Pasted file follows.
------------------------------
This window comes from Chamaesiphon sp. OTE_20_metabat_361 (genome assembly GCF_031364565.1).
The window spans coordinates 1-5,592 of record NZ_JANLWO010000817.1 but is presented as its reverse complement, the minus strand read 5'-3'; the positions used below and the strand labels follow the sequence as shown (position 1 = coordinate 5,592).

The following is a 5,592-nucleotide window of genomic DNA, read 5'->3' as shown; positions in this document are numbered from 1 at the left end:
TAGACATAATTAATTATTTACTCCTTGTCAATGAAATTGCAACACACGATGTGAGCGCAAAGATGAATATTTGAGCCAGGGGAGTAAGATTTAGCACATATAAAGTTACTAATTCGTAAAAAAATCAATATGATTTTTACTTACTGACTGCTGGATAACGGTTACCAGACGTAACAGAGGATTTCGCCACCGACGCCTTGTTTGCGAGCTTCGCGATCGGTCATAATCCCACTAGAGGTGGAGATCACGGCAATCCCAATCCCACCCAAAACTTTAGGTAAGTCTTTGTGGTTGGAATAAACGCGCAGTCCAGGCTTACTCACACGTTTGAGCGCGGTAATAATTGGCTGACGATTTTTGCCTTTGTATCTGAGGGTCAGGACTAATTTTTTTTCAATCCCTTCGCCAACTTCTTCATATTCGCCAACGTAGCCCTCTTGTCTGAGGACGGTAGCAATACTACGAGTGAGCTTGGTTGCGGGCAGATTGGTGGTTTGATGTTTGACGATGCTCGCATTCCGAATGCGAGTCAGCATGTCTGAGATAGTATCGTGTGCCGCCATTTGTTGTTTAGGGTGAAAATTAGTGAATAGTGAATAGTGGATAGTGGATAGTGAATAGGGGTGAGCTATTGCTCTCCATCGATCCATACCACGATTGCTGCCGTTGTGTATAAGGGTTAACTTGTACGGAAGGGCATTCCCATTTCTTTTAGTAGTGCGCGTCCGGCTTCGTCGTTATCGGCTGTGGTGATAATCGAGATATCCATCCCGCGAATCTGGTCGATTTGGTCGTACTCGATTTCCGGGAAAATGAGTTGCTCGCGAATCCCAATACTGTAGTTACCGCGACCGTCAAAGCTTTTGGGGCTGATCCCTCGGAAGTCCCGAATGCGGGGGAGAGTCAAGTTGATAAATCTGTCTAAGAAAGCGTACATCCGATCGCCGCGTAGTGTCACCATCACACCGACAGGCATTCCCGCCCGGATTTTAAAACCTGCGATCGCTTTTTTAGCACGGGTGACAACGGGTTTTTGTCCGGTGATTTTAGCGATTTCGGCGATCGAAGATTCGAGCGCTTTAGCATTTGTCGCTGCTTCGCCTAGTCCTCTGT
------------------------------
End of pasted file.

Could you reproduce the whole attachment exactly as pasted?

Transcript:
This window comes from Chamaesiphon sp. OTE_20_metabat_361 (genome assembly GCF_031364565.1).
The window spans coordinates 1-5,592 of record NZ_JANLWO010000817.1 but is presented as its reverse complement, the minus strand read 5'-3'; the positions used below and the strand labels follow the sequence as shown (position 1 = coordinate 5,592).

The following is a 5,592-nucleotide window of genomic DNA, read 5'->3' as shown; positions in this document are numbered from 1 at the left end:
TAGACATAATTAATTATTTACTCCTTGTCAATGAAATTGCAACACACGATGTGAGCGCAAAGATGAATATTTGAGCCAGGGGAGTAAGATTTAGCACATATAAAGTTACTAATTCGTAAAAAAATCAATATGATTTTTACTTACTGACTGCTGGATAACGGTTACCAGACGTAACAGAGGATTTCGCCACCGACGCCTTGTTTGCGAGCTTCGCGATCGGTCATAATCCCACTAGAGGTGGAGATCACGGCAATCCCAATCCCACCCAAAACTTTAGGTAAGTCTTTGTGGTTGGAATAAACGCGCAGTCCAGGCTTACTCACACGTTTGAGCGCGGTAATAATTGGCTGACGATTTTTGCCTTTGTATCTGAGGGTCAGGACTAATTTTTTTTCAATCCCTTCGCCAACTTCTTCATATTCGCCAACGTAGCCCTCTTGTCTGAGGACGGTAGCAATACTACGAGTGAGCTTGGTTGCGGGCAGATTGGTGGTTTGATGTTTGACGATGCTCGCATTCCGAATGCGAGTCAGCATGTCTGAGATAGTATCGTGTGCCGCCATTTGTTGTTTAGGGTGAAAATTAGTGAATAGTGAATAGTGGATAGTGGATAGTGAATAGGGGTGAGCTATTGCTCTCCATCGATCCATACCACGATTGCTGCCGTTGTGTATAAGGGTTAACTTGTACGGAAGGGCATTCCCATTTCTTTTAGTAGTGCGCGTCCGGCTTCGTCGTTATCGGCTGTGGTGATAATCGAGATATCCATCCCGCGAATCTGGTCGATTTGGTCGTACTCGATTTCCGGGAAAATGAGTTGCTCGCGAATCCCAATACTGTAGTTACCGCGACCGTCAAAGCTTTTGGGGCTGATCCCTCGGAAGTCCCGAATGCGGGGGAGAGTCAAGTTGATAAATCTGTCTAAGAAAGCGTACATCCGATCGCCGCGTAGTGTCACCATCACACCGACAGGCATTCCCGCCCGGATTTTAAAACCTGCGATCGCTTTTTTAGCACGGGTGACAACGGGTTTTTGTCCGGTGATTTTAGCGATTTCGGCGATCGAAGATTCGAGCGCTTTAGCATTTGTCGCTGCTTCGCCTAGTCCTCTGT